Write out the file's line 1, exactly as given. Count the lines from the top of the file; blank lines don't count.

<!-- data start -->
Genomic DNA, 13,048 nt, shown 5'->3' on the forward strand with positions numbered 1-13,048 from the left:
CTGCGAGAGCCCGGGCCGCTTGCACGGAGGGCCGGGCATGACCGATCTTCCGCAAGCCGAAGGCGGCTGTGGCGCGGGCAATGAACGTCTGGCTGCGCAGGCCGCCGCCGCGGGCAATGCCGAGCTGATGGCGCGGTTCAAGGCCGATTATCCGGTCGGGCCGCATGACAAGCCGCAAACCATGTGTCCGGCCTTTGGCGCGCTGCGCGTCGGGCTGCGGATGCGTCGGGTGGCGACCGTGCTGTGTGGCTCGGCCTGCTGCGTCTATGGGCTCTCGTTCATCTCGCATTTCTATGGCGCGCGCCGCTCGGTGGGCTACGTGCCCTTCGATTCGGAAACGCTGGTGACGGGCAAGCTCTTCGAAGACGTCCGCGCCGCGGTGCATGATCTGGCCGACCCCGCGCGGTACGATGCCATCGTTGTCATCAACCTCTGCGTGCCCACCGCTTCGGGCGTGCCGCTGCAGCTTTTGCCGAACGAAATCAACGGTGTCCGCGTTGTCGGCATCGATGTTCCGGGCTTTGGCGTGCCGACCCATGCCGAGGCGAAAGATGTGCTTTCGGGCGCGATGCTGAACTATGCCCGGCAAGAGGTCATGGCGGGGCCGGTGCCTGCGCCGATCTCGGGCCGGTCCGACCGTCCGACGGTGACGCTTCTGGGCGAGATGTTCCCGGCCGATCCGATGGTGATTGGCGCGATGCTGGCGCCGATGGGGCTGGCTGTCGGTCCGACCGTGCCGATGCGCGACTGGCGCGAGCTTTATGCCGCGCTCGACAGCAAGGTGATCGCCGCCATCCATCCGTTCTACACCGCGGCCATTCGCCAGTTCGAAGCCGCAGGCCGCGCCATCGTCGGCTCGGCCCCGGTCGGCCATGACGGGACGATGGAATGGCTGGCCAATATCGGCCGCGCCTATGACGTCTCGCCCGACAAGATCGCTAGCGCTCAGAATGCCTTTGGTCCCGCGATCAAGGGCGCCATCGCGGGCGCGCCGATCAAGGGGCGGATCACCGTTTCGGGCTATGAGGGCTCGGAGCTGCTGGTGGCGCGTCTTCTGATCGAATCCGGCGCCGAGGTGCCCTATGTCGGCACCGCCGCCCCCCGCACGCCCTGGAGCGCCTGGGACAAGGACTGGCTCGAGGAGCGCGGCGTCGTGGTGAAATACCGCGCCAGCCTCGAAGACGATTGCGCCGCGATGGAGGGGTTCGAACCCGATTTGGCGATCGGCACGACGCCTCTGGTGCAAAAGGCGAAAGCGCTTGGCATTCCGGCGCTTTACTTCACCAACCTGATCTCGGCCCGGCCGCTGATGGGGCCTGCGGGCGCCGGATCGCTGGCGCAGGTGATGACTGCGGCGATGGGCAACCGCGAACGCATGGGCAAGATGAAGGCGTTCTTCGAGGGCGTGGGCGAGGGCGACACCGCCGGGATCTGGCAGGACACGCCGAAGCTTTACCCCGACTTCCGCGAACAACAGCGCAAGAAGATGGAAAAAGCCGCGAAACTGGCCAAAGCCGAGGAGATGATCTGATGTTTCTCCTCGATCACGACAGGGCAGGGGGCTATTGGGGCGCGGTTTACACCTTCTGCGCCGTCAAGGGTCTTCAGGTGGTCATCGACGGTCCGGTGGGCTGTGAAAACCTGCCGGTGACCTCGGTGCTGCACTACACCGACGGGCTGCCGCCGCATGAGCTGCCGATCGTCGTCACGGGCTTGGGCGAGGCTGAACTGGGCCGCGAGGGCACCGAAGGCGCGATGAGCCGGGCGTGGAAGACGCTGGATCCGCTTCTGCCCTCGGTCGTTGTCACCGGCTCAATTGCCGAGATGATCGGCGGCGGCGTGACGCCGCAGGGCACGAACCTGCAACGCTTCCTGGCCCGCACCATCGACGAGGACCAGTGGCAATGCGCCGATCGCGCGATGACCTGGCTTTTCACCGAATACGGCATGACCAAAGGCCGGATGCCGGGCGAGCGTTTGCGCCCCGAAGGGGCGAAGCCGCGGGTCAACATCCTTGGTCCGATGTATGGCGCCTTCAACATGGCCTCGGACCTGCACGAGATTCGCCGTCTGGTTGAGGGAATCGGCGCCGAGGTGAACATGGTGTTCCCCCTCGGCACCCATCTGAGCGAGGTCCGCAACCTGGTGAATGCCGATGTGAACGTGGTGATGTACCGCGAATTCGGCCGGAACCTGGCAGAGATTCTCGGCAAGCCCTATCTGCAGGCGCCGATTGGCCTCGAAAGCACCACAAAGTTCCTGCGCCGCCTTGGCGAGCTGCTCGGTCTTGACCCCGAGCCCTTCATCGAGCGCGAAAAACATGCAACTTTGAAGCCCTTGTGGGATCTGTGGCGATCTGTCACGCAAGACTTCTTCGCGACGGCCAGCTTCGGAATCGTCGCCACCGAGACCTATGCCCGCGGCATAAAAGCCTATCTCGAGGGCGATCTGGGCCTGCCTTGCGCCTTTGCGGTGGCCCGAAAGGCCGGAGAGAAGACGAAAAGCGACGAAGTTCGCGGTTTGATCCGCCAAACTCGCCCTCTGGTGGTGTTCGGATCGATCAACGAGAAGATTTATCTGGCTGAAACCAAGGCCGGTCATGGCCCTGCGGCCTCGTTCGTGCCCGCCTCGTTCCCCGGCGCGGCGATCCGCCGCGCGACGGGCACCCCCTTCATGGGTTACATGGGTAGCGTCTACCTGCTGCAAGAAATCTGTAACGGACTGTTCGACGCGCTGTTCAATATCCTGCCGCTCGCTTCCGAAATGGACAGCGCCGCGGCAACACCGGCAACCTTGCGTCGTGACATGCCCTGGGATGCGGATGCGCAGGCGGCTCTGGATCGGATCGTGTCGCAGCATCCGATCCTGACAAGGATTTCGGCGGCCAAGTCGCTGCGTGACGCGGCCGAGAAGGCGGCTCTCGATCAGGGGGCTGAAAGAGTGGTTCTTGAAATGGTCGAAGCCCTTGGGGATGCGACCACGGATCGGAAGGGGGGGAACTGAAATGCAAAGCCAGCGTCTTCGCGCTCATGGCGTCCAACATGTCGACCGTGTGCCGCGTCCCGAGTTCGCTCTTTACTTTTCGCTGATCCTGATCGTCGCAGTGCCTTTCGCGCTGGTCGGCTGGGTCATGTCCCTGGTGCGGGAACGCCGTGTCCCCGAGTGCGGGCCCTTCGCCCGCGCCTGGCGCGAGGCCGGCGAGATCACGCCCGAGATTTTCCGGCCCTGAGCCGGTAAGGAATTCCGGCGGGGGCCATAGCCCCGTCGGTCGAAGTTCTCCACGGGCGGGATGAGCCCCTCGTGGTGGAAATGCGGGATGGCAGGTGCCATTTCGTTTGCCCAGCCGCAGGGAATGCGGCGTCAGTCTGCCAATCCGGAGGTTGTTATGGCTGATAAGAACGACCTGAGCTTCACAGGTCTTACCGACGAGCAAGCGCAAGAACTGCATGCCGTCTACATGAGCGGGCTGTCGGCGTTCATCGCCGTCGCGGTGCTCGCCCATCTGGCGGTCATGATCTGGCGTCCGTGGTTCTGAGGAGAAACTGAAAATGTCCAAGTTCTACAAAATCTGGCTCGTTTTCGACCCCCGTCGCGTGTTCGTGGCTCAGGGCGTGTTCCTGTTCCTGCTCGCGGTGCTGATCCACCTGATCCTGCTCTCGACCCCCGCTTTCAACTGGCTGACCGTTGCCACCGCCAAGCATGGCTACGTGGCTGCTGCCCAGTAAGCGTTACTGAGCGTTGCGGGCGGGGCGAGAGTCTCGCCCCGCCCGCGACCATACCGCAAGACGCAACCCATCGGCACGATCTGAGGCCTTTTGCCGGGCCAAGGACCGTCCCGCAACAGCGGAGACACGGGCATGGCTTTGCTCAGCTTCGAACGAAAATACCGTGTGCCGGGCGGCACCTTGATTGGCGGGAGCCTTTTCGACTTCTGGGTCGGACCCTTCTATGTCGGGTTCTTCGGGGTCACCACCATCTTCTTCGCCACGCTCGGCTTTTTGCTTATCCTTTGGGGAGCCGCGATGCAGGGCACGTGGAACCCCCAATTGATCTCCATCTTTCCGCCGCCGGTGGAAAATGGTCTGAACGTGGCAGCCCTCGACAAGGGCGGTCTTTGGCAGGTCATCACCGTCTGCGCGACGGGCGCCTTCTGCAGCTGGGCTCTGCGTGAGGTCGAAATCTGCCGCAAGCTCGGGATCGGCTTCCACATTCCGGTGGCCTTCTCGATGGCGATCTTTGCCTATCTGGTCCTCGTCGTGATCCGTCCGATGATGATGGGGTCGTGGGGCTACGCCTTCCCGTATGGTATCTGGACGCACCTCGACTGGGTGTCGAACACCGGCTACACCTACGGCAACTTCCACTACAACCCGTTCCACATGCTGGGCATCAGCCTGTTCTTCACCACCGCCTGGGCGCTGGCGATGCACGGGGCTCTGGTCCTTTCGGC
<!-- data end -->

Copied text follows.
Genomic DNA, 13,048 nt, shown 5'->3' on the forward strand with positions numbered 1-13,048 from the left: